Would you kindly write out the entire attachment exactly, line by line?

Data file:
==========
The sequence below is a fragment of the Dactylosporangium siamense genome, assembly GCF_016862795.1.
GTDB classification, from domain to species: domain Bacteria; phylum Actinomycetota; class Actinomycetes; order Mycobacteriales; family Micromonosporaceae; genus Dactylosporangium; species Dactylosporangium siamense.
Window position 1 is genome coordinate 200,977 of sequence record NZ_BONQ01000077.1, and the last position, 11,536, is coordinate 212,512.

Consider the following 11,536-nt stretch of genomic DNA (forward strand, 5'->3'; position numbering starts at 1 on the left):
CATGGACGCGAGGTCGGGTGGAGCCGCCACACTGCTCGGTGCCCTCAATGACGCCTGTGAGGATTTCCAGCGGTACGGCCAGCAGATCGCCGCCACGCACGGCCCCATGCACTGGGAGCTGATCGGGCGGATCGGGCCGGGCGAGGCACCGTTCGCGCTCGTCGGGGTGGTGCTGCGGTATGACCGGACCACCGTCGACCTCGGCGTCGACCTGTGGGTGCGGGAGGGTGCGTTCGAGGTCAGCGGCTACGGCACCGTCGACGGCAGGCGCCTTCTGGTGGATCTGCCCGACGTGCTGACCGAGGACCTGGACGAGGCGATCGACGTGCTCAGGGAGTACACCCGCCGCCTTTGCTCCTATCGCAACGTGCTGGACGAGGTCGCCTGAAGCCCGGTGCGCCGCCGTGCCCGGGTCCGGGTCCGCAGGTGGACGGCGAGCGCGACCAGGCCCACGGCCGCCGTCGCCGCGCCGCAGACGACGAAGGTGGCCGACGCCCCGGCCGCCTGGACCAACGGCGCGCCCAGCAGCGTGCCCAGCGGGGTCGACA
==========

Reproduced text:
The sequence below is a fragment of the Dactylosporangium siamense genome, assembly GCF_016862795.1.
GTDB classification, from domain to species: domain Bacteria; phylum Actinomycetota; class Actinomycetes; order Mycobacteriales; family Micromonosporaceae; genus Dactylosporangium; species Dactylosporangium siamense.
Window position 1 is genome coordinate 200,977 of sequence record NZ_BONQ01000077.1, and the last position, 11,536, is coordinate 212,512.

Consider the following 11,536-nt stretch of genomic DNA (forward strand, 5'->3'; position numbering starts at 1 on the left):
CATGGACGCGAGGTCGGGTGGAGCCGCCACACTGCTCGGTGCCCTCAATGACGCCTGTGAGGATTTCCAGCGGTACGGCCAGCAGATCGCCGCCACGCACGGCCCCATGCACTGGGAGCTGATCGGGCGGATCGGGCCGGGCGAGGCACCGTTCGCGCTCGTCGGGGTGGTGCTGCGGTATGACCGGACCACCGTCGACCTCGGCGTCGACCTGTGGGTGCGGGAGGGTGCGTTCGAGGTCAGCGGCTACGGCACCGTCGACGGCAGGCGCCTTCTGGTGGATCTGCCCGACGTGCTGACCGAGGACCTGGACGAGGCGATCGACGTGCTCAGGGAGTACACCCGCCGCCTTTGCTCCTATCGCAACGTGCTGGACGAGGTCGCCTGAAGCCCGGTGCGCCGCCGTGCCCGGGTCCGGGTCCGCAGGTGGACGGCGAGCGCGACCAGGCCCACGGCCGCCGTCGCCGCGCCGCAGACGACGAAGGTGGCCGACGCCCCGGCCGCCTGGACCAACGGCGCGCCCAGCAGCGTGCCCAGCGGGGTCGACA